For the sake of full disclosure, I’m also going to share with you what is potentially my greatest weakness. What amplifies this weakness even more is the fact that it is also one of the things in life that brings me the most excitement and enjoyment. My greatest weakness (and my all-time favorite food) is pizza. Pizza does no wrong in my world. I could literally walk away from a five-course meal feeling full and completely satisfied, stumble upon a pizza or be offered a slice, and wholeheartedly accept (and eat) it with pure joy. I simply have no control over myself in the presence of pizza.
One of the initiatives across the Currey Ingram Academy campus involves developing executive function (EF) skills in faculty, staff and students. Executive function is a broad term that encompasses skills needed for successful functioning at school and in everyday life. EF involves higher-order processes that contribute to the organization of information and execution of actions. EF skills are responsible for a variety of behaviors, including (Hannah, 2018):
- Goal setting
- Task initiation and completion
- Emotional regulation
- Perspective taking
One element of EF relates to what is called inhibitory control. This definition (Diamond, 2013) provides a well-rounded description: “Inhibitory control involves being able to control one’s attention, behavior, thoughts, and/or emotions to override a strong internal predisposition or external lure, and instead do what’s more appropriate or needed,” (pg. 137). So, to use myself as an example, my inhibitory control is practically nonexistent when it comes to such a cheesy external lure like pizza.
I would venture to say that all of us, adults and students alike, find inhibitory control challenging from time to time. Though I’ve used a food reference to illustrate this, the range of difficulties that have been linked to inhibitory control (specifically in children) include the following:
- Thinking about consequences before reacting to a situation
- Ability to control aggressive behaviors or verbal outbursts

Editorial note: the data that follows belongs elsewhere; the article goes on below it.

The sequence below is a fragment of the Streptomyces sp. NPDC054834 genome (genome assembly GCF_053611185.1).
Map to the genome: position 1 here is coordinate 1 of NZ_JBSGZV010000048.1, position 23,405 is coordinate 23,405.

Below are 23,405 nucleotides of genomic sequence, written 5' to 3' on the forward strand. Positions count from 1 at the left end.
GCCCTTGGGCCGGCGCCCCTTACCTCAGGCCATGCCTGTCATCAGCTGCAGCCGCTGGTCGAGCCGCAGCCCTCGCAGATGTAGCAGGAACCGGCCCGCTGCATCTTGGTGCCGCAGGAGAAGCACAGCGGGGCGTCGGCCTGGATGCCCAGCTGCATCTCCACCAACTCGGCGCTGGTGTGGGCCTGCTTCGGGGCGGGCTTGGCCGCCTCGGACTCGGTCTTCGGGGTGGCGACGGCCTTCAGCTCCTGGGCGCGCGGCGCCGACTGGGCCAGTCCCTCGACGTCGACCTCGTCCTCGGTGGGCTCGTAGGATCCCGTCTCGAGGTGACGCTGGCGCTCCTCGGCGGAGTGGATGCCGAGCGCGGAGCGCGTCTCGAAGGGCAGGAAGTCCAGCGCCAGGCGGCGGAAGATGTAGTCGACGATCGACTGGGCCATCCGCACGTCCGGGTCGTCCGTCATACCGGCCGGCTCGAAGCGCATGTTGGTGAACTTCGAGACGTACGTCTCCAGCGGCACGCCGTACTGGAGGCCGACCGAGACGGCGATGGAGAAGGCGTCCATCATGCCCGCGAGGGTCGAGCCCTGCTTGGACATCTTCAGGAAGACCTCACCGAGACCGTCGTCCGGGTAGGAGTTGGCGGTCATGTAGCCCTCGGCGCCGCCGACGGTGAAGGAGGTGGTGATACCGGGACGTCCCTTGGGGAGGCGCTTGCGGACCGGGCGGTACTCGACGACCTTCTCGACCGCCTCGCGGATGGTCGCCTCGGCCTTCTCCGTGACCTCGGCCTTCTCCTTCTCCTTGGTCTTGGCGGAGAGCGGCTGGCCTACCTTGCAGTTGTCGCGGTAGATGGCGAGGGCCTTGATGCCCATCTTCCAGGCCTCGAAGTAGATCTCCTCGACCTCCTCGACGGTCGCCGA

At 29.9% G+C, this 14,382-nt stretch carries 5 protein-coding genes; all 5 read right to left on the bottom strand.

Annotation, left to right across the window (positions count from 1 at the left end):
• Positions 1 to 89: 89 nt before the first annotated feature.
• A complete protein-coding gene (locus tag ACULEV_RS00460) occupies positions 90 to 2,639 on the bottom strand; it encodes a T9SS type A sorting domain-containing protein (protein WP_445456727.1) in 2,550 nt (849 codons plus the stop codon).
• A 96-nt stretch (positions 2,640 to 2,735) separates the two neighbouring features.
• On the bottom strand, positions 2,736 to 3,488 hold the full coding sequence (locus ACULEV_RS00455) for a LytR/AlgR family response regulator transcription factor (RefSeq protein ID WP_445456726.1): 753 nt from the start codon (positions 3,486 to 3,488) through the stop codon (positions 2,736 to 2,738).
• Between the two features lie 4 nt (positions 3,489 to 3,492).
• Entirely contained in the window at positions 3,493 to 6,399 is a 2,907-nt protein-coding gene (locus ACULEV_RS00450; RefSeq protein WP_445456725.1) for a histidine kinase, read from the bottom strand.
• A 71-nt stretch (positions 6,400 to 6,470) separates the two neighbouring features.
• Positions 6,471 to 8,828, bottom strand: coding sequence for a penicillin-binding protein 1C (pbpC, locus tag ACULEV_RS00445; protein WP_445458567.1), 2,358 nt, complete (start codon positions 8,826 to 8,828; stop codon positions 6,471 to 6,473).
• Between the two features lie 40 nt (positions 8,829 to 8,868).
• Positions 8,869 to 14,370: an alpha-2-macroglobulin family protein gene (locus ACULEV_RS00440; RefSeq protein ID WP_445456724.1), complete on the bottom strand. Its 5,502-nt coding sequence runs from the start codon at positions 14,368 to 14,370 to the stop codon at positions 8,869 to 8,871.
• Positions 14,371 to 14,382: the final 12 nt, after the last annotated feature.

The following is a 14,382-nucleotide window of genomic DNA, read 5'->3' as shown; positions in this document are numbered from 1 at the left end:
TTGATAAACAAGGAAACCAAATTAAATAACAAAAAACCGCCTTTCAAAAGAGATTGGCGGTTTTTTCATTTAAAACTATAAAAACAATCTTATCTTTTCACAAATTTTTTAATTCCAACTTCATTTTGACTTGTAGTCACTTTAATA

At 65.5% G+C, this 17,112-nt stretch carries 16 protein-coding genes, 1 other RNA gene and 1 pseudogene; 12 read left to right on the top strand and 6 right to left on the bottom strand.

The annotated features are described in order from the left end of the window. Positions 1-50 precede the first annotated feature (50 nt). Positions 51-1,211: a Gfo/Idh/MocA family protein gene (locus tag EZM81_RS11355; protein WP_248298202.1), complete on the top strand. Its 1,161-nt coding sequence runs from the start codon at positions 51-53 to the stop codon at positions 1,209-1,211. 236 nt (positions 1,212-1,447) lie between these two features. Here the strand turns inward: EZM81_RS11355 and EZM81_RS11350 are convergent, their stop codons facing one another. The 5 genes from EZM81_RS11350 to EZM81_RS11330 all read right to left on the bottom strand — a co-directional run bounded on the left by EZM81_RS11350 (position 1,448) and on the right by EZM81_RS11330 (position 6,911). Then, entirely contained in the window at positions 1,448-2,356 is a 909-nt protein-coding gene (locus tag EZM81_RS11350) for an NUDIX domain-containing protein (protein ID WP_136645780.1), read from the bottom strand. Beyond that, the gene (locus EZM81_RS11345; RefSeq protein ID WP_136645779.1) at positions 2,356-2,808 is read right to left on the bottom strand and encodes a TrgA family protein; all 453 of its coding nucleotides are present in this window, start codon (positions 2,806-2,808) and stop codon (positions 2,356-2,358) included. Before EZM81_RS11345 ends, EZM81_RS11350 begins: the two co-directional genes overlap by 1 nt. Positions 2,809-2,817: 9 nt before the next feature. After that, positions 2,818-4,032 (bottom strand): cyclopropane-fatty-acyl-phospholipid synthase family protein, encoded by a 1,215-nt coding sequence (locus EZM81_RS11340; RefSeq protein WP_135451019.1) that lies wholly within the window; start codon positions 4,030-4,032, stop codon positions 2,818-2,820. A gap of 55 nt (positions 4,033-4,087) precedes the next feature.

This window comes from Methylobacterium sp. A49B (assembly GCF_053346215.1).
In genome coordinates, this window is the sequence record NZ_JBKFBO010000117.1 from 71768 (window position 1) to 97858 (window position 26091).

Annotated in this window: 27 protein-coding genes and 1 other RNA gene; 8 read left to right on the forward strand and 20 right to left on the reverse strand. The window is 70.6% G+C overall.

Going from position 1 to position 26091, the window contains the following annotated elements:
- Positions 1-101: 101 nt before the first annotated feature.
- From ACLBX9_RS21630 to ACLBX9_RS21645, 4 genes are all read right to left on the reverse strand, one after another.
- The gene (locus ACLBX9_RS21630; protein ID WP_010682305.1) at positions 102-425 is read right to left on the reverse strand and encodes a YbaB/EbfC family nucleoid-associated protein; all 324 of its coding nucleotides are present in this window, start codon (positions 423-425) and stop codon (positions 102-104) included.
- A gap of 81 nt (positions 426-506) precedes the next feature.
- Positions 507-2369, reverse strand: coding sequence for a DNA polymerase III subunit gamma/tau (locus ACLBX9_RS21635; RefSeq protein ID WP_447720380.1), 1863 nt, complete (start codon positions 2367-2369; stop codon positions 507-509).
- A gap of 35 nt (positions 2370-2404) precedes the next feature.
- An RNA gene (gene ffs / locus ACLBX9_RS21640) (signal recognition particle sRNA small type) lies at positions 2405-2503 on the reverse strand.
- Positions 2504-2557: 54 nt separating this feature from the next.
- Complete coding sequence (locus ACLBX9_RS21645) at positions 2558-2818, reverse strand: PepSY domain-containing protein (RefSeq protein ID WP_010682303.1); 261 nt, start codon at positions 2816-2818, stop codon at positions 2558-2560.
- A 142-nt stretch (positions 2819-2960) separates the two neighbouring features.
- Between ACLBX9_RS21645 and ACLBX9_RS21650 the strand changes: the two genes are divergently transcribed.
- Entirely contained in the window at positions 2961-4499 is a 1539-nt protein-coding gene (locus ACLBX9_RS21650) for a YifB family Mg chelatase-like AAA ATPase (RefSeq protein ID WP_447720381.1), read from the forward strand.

- Understanding the thoughts, feelings and intentions of others
- Resolving conflicts with peers/adults
- Letting go of frustration
- Accepting mistakes
- Ignoring negative stimuli while continuing with the present task
For me, the question then becomes, “How do we best support our students who may be struggling with inhibitory control within the school environment?” If you were to peruse some of the most recent research regarding interventions that promote inhibitory control development, you would discover some very good news. Many of the proven methods are (and historically have been) integrated into the Currey Ingram school experience, and in our ADHD Summer Treatment Program, such as:
- A clear classroom structure
- Predictability and routine
- Necessary visual cues
- Established behavioral expectations and boundaries
- Teaching techniques that promote calm
- Sensory-sensitive environments
- Immediate, specific, and concise feedback
- Intentional and ongoing instruction in social/emotional competence
At Currey Ingram, our goal is to keep adding elements to the above list, all while fostering an awareness and better understanding of how executive function contributes mightily to a student’s success within both school and home settings. And along this journey, if you discover any tricks to help me at least occasionally resist a slice of pizza, I do hope you’ll let me know.
- Diamond, A. (2013). Executive Functions. Annual Review of Psychology, 64, 135–168.
- Infinite Possibilities - Padmaja Sarathy. (2013). Strengthening executive function in the early years [Presentation slides]. Retrieved from AbleNet University Webinar
- Hannah, J. (2018). Understanding Executive Function. Currey Ingram Professional Development, Brentwood, TN.